Dillon is home to the second largest yarn producing factory in the United States. In early 2007, Dillon Yarn Corporation sold the factory, and its textile division, was sold to yarn powerhouse Unifi. The other Dillon divisions continued to run in the factory. After Unifi shut the factory down, an affiliate of Dillon Yarn Corporation bought back the factory, keeping the existing Dillon divisions in place.
In 2001, Harbor Freight Tools, a California-based tool retailer, opened a large distribution center near Dillon, bringing many much-needed jobs to the city.
Interstate 95 and SC 9 intersect at Exit 193, with Highway 9 passing through the heart of downtown and becoming part of Main Street for a few miles. Exit 193 is the most used from the I-95 corridor, by travelers to Myrtle Beach, a popular vacation spot in South Carolina. Exit 193, Dillon's second and more-used exit on I-95, was named after the Honorable William James "Bill" McLeod, Sr., a World War II veteran, former state representative, and retired family court judge.
Dillon also is home to Twin Lakes Country Club. The overpass overlooking the golf course and once famous rail line is named after William Bledsoe (W.B.) Hawkins, a former state representative, WWII veteran, and respected attorney.
The population grew 7.5 percent from the 2000 to 2010. The city is 53.1% Black or African American, 42.8% White or Caucasian persons, 1.6% American Indian or Alaska Native persons, 1.2% persons of Hispanic or Latino origin, and 1.2% persons reporting two or more races.
There was a recorded 2,454 households, averaging between two and three (2.57) people per household, as well as 2,916 housing units within the city. Of the 2,916 housing units 13.7% were multi-unit structures. The average value of a housing unit was $101,800 for owner occupied units. The census also showed that the population density of Dillon was 1,299.1 persons per square mile. The land area of the city of Dillon was 5.23 square miles. The median household income was found to be $30,455 with a rate of 30.4% of people living in poverty.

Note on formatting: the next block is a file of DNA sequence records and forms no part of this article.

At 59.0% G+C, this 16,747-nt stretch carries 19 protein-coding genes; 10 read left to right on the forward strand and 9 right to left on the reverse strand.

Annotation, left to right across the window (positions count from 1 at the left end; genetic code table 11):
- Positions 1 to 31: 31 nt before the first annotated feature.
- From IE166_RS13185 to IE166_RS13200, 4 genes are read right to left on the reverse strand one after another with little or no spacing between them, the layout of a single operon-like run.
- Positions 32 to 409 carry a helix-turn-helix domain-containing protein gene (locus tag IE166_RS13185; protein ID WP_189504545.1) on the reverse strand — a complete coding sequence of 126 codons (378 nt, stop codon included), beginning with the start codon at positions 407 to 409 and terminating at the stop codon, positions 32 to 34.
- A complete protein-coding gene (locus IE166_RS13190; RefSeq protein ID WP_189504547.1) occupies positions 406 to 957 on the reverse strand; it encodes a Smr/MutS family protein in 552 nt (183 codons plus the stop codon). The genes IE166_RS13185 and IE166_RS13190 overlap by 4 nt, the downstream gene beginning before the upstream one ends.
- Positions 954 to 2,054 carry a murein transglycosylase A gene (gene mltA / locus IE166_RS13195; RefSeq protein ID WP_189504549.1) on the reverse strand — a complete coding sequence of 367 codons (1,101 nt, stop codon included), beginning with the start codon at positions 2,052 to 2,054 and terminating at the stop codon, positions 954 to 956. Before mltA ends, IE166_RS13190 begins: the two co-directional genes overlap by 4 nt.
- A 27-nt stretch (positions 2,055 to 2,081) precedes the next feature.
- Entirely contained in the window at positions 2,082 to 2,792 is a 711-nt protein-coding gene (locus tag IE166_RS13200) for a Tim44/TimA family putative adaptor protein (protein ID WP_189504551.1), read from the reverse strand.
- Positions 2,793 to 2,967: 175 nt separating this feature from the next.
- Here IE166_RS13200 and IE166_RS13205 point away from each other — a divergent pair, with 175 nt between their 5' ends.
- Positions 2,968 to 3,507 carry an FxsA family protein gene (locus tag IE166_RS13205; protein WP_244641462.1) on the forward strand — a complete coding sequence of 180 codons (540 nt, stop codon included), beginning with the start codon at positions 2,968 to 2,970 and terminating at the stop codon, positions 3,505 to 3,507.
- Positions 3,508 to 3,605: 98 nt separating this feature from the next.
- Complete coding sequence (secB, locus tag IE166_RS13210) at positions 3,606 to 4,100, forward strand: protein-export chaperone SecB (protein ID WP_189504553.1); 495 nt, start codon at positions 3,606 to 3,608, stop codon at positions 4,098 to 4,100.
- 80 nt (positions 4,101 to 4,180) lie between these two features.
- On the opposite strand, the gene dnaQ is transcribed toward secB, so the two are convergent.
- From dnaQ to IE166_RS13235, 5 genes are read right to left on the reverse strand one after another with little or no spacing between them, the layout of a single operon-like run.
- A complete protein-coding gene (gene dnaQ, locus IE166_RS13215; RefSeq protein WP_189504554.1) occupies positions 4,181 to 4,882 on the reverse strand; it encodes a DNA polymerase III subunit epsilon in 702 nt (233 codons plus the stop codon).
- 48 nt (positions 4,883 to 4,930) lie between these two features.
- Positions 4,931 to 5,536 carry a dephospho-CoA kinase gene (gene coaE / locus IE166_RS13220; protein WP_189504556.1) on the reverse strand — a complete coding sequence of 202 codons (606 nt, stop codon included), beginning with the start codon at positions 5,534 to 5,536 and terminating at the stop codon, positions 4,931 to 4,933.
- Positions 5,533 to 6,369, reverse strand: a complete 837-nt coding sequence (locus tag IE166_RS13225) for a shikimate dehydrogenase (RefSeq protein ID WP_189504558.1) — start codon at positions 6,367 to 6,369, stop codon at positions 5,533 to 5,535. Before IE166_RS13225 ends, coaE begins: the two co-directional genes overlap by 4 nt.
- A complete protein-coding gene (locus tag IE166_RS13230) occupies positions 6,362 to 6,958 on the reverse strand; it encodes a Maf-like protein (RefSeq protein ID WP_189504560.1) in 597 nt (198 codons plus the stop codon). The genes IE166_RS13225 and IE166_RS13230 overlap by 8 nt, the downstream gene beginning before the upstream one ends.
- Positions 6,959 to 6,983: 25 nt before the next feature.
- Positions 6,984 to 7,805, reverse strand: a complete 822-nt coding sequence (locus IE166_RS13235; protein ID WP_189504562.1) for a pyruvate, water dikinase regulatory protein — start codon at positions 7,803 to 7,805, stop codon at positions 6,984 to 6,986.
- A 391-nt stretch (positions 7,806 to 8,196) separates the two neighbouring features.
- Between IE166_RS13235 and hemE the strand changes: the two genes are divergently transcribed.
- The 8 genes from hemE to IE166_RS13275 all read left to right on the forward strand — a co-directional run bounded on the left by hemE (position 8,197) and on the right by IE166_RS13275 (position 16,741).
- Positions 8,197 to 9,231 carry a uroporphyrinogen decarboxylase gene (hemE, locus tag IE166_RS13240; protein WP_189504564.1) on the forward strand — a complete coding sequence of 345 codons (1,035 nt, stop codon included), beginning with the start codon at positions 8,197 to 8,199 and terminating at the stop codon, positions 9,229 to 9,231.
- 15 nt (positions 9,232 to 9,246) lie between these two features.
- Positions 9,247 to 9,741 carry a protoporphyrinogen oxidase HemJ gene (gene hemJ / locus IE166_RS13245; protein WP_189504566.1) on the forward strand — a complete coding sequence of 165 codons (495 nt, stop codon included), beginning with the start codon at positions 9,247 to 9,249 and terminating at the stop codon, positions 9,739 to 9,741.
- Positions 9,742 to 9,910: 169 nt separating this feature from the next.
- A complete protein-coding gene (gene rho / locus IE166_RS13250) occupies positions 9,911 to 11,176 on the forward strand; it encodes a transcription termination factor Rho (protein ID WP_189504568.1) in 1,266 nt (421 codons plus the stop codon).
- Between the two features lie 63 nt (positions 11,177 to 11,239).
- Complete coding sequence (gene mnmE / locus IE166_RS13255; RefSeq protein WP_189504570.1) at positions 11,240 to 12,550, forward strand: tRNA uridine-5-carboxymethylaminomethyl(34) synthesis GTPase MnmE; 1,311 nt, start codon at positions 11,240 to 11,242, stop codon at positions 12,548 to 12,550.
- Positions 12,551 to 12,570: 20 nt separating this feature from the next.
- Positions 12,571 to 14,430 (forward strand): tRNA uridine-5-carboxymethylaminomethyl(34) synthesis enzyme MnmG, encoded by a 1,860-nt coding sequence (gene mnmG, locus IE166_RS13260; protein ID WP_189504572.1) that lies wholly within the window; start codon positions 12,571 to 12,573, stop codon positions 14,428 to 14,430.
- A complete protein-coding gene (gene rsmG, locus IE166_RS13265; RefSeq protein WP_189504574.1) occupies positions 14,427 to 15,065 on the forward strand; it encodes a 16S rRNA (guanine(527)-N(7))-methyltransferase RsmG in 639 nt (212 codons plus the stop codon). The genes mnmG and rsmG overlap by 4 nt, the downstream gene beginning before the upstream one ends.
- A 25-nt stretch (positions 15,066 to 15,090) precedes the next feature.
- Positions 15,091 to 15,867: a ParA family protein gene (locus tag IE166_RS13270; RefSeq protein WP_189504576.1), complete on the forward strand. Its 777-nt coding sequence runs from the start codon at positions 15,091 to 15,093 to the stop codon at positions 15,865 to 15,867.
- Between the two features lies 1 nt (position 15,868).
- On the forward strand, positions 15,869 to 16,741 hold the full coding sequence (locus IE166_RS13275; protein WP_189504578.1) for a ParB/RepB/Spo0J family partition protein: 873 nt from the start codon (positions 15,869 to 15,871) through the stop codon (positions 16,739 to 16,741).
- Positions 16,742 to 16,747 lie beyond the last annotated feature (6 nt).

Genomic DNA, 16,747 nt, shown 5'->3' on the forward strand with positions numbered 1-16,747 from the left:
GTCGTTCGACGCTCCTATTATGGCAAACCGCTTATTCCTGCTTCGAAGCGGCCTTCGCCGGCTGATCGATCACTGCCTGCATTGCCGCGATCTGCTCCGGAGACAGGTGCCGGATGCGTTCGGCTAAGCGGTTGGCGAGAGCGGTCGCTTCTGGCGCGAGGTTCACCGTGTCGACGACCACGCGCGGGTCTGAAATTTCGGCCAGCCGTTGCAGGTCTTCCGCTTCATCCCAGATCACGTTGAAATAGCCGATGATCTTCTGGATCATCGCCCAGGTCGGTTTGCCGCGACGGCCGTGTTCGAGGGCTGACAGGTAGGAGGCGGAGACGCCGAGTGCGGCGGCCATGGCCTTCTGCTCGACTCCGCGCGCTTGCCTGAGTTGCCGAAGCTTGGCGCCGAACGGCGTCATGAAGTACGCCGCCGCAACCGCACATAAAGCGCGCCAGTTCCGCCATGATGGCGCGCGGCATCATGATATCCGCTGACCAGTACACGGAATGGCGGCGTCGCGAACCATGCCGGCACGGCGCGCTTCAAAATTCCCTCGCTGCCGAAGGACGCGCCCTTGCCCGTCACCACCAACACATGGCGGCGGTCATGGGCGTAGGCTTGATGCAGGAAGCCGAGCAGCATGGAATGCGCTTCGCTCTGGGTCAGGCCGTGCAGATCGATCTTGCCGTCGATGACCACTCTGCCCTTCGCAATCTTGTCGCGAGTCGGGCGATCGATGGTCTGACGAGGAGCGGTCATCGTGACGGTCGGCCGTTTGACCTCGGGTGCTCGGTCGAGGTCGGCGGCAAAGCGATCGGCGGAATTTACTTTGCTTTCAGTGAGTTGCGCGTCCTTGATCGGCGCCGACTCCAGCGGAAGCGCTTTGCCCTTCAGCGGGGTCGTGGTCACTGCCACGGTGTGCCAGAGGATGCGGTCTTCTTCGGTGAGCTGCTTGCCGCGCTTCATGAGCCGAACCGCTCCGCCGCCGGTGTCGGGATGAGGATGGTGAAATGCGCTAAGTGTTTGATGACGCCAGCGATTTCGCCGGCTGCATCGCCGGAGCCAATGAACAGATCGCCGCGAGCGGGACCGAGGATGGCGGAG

Dillon's government is a city manager-concil type.
Todd Davis has been the mayor of Dillon since 2007.
The city of Dillon offers a public wellness center, located at 1647 Commerce Drive. The $4.1 million facility was built in 2008. It is a 40,000-square-foot (3,700 m2) building that offers exercise equipment, a sauna, gymnasium, walking track, and meeting rooms. It also offers rooms for rental. The exercise facilities can be used for a fee of $5, or memberships are available at monthly rates.
Amtrak, the national rail passenger carrier, provides daily service from Dillon with the Palmetto, which runs between Savannah, Georgia, and New York City. Trains stop at the Dillon station, originally opened for passenger use by the Atlantic Coast Line Railroad in 1904. CSX owns both railroad lines which cross Dillon.
The Dillon Herald is the city of Dillon's newspaper. The paper was established in 1894 and is the oldest "continuously operated" business in Dillon County.